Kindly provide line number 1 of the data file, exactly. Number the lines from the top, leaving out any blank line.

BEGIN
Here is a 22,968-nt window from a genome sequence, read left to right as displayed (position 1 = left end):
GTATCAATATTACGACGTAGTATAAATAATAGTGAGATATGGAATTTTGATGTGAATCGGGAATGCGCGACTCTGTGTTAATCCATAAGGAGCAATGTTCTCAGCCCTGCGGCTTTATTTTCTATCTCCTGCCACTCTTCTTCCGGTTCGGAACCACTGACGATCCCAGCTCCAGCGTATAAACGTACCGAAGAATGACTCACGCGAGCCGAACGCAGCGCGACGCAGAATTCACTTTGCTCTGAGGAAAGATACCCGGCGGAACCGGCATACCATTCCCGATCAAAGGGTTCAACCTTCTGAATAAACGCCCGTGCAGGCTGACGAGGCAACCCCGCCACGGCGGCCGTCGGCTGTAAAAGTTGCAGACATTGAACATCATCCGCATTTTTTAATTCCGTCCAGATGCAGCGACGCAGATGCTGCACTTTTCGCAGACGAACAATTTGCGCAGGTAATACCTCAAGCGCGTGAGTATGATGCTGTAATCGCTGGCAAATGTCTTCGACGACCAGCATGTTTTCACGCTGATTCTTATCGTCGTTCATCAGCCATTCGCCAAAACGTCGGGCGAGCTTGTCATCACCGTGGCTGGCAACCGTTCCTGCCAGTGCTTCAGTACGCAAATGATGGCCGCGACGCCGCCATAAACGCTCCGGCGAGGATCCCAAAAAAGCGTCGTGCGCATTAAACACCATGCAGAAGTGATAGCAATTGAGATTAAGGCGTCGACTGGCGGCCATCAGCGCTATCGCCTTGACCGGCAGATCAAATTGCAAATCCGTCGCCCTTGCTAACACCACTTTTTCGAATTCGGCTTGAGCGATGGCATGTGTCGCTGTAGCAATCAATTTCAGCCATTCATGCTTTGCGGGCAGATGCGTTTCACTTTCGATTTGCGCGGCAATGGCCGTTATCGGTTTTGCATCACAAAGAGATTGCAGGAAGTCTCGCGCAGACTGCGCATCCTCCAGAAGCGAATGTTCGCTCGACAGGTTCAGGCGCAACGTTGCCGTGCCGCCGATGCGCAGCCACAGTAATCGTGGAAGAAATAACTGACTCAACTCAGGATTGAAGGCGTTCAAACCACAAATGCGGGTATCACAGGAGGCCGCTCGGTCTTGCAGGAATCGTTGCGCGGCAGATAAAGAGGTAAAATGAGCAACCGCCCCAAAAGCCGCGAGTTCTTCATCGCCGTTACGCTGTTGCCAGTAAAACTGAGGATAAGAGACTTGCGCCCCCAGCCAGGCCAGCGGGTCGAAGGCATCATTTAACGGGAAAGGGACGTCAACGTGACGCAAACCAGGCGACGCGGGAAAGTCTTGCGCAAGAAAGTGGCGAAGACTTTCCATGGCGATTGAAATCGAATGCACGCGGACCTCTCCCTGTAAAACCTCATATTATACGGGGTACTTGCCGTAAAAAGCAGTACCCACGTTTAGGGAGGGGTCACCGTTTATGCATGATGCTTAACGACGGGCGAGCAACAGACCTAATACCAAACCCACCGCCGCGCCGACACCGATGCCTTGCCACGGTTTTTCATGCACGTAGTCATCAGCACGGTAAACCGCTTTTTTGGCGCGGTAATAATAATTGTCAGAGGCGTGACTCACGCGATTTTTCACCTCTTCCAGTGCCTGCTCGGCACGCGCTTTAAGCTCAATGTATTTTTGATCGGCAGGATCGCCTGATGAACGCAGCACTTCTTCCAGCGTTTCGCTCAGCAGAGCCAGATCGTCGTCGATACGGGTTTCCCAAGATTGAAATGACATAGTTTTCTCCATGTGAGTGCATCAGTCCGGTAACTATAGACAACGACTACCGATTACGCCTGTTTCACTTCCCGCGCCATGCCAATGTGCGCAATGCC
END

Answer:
Here is a 22,968-nt window from a genome sequence, read left to right as displayed (position 1 = left end):